Two patients have died of Lassa fever at the Lagos University Teaching Hospital, Idi-Araba, Lagos, the Chief Medical Director, Prof. Chris Bode, confirmed on Tuesday.
The confirmation comes 48 hours after BreezeReporters broke the news in an exclusive story on Sunday.
BreezeReporters‘ investigative journalist, Adeyemi Olalemi had reported that a pregnant woman was rushed to the teaching hospital but died on the 18th of July, 2017 following severe bleeding.
The CMD confirmed this report, saying, the first case was detected in a 39-year-old pregnant woman who had a bleeding disorder following a still birth, while the second victim died within a few days of being admitted to the hospital.
He stated that a resident doctor who took part in the autopsy of one of the deceased was infected.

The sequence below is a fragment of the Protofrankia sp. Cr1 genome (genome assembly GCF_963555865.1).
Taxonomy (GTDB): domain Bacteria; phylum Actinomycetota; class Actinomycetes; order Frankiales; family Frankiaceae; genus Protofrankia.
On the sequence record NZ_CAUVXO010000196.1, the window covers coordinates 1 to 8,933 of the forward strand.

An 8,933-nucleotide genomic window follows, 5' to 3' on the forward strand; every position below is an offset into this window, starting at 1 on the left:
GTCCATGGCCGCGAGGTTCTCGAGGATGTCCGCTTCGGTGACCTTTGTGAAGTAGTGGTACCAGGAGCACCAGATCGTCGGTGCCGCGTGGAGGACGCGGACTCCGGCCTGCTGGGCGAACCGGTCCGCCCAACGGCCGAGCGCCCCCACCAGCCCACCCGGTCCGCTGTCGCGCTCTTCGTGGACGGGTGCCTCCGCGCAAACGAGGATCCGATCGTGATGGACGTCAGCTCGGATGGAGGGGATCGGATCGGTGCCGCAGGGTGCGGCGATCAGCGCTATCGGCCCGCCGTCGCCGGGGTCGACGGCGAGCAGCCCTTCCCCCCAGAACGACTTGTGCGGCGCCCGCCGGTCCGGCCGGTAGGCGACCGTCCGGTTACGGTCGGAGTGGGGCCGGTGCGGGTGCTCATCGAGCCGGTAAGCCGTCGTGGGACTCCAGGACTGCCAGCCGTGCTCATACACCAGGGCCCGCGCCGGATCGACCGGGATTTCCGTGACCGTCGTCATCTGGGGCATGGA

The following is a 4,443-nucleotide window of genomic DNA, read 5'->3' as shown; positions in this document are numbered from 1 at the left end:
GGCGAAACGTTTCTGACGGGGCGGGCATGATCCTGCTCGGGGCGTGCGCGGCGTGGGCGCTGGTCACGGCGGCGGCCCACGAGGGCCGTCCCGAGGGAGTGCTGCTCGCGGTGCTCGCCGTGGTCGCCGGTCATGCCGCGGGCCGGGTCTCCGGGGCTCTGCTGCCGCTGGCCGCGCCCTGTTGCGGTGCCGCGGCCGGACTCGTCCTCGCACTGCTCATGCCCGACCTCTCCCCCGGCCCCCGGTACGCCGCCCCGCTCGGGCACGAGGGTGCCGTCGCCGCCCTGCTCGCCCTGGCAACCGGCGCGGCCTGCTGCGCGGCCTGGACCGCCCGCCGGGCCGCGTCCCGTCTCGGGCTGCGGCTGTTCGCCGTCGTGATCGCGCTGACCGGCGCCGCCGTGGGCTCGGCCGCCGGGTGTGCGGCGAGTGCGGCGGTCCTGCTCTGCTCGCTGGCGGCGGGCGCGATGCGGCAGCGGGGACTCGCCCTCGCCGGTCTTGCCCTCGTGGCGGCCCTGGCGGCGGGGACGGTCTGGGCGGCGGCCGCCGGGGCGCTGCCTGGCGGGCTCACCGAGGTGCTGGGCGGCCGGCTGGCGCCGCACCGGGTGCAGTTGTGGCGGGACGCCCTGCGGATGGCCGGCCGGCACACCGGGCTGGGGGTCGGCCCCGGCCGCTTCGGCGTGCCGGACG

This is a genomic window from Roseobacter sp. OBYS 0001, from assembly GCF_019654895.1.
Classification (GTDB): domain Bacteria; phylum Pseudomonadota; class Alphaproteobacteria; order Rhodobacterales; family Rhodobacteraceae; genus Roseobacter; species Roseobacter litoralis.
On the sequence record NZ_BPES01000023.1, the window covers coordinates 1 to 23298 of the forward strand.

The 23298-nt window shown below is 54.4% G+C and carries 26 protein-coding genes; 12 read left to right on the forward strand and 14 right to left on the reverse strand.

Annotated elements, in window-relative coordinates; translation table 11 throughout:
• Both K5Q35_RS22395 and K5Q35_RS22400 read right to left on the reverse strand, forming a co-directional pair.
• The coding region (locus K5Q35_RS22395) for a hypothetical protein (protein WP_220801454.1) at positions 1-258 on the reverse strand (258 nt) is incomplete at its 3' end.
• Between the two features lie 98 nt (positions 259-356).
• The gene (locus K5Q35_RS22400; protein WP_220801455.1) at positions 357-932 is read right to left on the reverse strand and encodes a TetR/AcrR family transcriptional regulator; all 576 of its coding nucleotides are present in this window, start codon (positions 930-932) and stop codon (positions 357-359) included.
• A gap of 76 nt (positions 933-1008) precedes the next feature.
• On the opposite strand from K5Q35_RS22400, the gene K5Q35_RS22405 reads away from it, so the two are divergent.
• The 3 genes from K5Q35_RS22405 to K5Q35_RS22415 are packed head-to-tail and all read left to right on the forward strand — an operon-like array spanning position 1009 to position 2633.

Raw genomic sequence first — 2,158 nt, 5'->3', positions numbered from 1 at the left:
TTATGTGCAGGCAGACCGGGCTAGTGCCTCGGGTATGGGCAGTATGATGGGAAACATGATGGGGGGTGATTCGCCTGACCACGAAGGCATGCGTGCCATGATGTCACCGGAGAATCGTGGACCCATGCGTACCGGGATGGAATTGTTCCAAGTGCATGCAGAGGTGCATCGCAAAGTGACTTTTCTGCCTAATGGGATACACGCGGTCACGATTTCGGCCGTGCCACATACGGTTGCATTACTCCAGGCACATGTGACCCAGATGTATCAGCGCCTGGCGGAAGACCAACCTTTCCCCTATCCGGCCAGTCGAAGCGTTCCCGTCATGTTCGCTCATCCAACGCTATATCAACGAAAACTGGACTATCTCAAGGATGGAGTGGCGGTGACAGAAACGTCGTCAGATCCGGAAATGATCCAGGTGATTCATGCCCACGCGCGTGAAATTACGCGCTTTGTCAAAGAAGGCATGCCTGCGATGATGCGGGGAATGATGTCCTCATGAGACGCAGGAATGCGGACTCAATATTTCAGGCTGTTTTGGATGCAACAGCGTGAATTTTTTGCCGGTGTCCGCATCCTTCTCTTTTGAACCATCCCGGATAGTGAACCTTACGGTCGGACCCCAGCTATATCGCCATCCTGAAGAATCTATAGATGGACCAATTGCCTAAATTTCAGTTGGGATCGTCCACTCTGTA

He said that the doctor was receiving treatment at the Isolation Ward in LUTH.
Bode noted that two suspected cases were being followed up.
The hospital’s management explained that 100 hospital workers who had contact with the index patients were being monitored for the symptoms of the disease.
“Each of these two patients presented very late and died in spite of efforts to save them. Post-mortem examination had been conducted before Lassa fever status was eventually suspected and confirmed, He said.
“No less than 100 different hospital workers exposed to the index case are currently being monitored. A resident doctor who took part in the autopsy has been confirmed with the disease and is currently on admission.”
Although sources within the hospital have told BreezeReporters that staff have not been adequately catered for following the outbreak, but the CMD, however, urged patients and health workers at the teaching hospital not to panic as, noting that there are relevant drugs and resources to prevent an outbreak or spread of the disease within the health facility.
He said the state Ministry of Health and the Federal Ministry of Health had sent personnel and experts to assist with the tracing and follow-up of contacts in addition to managing suspected cases.